Silver and Gold Magazine Summer 2020 - Page 19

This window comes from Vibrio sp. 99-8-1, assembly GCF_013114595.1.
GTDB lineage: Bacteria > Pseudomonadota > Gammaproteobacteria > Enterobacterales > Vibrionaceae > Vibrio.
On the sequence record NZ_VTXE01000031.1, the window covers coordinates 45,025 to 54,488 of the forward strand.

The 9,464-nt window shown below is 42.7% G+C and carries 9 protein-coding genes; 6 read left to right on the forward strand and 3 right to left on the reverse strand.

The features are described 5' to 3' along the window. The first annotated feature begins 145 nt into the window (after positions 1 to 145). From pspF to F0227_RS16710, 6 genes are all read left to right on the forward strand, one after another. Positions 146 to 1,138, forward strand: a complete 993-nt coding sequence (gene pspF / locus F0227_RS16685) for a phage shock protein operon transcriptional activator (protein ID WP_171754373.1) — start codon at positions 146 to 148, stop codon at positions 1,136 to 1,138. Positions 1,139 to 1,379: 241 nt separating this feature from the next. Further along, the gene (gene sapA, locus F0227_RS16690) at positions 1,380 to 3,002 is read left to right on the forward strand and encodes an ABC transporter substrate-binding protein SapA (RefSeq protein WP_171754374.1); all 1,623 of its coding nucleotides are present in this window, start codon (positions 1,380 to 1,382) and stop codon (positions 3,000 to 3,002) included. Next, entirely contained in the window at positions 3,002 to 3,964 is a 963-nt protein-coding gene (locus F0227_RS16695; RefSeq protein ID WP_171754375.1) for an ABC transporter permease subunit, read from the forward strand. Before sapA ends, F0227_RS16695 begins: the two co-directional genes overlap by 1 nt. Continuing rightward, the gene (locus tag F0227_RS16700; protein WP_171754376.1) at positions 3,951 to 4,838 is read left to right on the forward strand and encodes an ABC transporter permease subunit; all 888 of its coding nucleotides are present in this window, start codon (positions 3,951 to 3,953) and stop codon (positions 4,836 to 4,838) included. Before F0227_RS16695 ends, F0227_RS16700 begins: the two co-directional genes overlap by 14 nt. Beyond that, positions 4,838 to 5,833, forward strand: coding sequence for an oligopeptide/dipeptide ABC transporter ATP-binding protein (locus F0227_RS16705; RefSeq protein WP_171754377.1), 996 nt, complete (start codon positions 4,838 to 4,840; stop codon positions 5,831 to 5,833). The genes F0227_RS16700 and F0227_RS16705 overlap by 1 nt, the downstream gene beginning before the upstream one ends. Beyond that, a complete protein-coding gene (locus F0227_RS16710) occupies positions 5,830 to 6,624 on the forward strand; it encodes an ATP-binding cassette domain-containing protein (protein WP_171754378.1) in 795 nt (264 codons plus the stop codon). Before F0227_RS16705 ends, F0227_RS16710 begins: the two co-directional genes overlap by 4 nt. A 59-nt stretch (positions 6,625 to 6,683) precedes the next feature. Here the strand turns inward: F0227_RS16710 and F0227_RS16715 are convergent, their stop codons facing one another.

HAND SANITIZER: BAD LONG TERM? Hand hygiene has never been more important than now: It is recommended to wash hands at least 6 times per day if strictly staying at home – more so, of course, when leaving the home. What is all this hand sanitizer use doing to us long-term? Government bodies such as the CDC (Centers for Disease Control and Prevention, USA) and the NHS (National Health Service, UK) recommend washing hands with soap and water whenever possible, and using hand sanitizer only as a second choice, when sanitizing with soap and water are not possible. Hand hygiene has become a major part of our response to the current pandemic, and one of the proposed solutions against viruses in general. Alcohol-based hand sanitizers, on the other hand, are a quick solution to reduce the number of microbes on hands, but they do not eliminate all types of germs* – mainly because people may not use enough sanitizer to make them effective, or may even wipe it off before it has fully dried and had its chance to work its magic. The below video effectively explains how soap kills coronaviruses. (Click to WATCH) Research has shown that the overuse of hand sanitizer products may increase bacterial resistance to antibiotics in some bacteria, and that ultra-clean environments and the persistent use of antibacterial soaps and hand sanitizers may inhibit proper immune system development in children. In another study performed by the University of Missouri, researchers found that using hand sanitizer before touching anything containing a high amount of BPA (Bisphenol A, a chemical used in the making of some plastics and even on thermal receipt paper) can increase the amount of BPA absorbed through your skin by “up to a hundred-fold.” These studies further show that a thin layer of BPA will remain on your skin, absorbing it over time and disrupting the endocrine system (a series of glands that produce and secrete hormones that the body uses for a wide range of functions). Bottom line: You may continue to use hand sanitizers as a last-resort, or when water and soap are not readily available, but use sparingly. Regular soap and water continue to be the best defence against viruses… and for goodness sakes, retrain yourself NOT to touch your face! • Silver & Gold Magazine ~ SUMMER 2020 19